by: Nick Maresco

The frenzy of anti-gay (and more) emojis started on February 18th when a Twitter user that goes by the name of @mioog or Mitchell, tweeted the image of a gay pride flag with a no-sign over it. Naturally, people flipped out and assumed this was the fault of Apple due to a possible glitch in their latest software update. Although they were correct about it being a glitch, the fault was certainly not Apples.

The glitch that started the newly created meme of spamming such emojis on all sorts of platforms is called, “Unicode.”

In this case, people are using Unicode to take the “no-sign” or the “international prohibition sign” and overlay it on top of a series of characters which would be the desired emoji. Unicode is part of a bigger fabric of a network known as the “Unicode Consortium.” The Unicode Consortium is the basis for typing and available characters on any platform that uses Unicode. Some of those companies are Apple, Microsoft, and Facebook.

If you’ve wondered why emojis on an Android phone differ from the ones on an Apple, it is because Android does not use Unicode.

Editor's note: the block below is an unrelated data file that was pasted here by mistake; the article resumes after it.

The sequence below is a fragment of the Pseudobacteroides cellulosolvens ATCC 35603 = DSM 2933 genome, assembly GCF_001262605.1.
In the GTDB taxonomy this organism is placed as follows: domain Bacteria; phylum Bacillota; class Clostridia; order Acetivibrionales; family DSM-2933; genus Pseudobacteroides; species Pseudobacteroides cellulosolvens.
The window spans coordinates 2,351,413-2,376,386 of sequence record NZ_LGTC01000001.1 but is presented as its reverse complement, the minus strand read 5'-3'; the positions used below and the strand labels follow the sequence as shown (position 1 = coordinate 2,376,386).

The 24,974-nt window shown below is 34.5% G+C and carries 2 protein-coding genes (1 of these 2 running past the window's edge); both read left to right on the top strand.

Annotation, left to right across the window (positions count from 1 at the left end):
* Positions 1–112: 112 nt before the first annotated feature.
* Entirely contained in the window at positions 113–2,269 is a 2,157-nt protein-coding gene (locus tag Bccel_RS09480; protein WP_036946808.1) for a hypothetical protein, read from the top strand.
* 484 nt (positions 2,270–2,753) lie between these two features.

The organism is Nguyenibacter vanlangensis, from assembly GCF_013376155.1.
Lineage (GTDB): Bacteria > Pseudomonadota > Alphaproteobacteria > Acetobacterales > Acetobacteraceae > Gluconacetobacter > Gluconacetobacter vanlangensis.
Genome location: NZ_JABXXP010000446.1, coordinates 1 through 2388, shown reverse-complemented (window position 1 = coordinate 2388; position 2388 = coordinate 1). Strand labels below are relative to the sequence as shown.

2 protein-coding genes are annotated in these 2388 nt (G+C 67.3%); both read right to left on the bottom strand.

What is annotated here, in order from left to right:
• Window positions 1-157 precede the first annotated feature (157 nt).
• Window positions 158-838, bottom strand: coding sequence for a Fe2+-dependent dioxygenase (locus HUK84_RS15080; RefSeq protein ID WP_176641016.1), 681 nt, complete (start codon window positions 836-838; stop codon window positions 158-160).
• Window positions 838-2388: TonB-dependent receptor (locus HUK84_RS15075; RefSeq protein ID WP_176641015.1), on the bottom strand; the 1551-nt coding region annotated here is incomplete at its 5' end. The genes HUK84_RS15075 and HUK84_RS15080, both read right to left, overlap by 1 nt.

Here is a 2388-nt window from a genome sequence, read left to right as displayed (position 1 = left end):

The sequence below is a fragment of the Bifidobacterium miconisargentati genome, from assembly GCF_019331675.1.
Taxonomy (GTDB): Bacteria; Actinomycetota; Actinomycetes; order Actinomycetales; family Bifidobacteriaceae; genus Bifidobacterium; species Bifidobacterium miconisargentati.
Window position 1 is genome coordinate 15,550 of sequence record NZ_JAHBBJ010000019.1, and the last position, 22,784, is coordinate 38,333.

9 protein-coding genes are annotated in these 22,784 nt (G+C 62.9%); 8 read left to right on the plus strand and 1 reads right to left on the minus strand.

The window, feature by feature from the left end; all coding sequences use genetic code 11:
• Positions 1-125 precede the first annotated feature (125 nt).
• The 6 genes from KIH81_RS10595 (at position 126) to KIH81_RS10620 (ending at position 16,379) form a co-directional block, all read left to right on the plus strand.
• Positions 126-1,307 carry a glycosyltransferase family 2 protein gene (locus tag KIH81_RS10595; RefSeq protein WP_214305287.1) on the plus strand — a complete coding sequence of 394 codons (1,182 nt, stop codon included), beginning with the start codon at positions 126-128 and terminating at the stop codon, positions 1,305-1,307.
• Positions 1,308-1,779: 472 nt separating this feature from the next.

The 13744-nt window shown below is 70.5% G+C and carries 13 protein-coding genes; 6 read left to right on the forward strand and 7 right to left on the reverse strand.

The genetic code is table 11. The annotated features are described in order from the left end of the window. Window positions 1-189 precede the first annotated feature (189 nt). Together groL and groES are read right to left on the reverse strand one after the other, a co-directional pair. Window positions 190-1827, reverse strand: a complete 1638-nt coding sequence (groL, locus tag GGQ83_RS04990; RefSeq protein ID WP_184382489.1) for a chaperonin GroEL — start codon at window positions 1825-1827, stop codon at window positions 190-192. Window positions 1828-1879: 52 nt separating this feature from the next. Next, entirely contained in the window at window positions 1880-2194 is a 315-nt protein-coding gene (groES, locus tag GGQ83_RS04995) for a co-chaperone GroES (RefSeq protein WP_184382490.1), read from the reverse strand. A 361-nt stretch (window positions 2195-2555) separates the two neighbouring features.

In the Unicode Consortium, each character or emoji has a designated code. For instance, the code for the no-sign is  U+20E0, and the code for the Gay Pride flag can be any one of these, U+1F3F3, U+FE0F, U+200D, U+1F308. When knowing the Unicode titles for a certain emoji, anyone can overlay that no-sign and make it appear as an actual emoji.

When people saw the tweet by @mioog and recognized it as Unicode, several people decided to try it for themselves and put no-signs over emojis. Some depicting a Muslim woman in a hijab, a black man or woman, or even children. All with a no-sign over them. Not only did people use the no-sign to create an intended or possibly unintended racist/sexist joke, they also used other characters along with Unicode to create emojis that depicted Swastikas.


Although Apple is 100% not responsible for the rise in those new emojis, they have received a bulk of the blame by the people who are actually unaware of Unicode. Even the people who know that this is just a minor glitch, still have put a lot of heat on Apple for not doing anything about it, which they really can’t.

Since the mass sharing of these emojis have become mainstream in social media, most people have found out about their existence through another person online, or through meme accounts who have now seemed to adopt them, or receive them, in every post.

Even though this is a big thing to people of the LGBT and meme communities, we believe this fad will end soon, with time.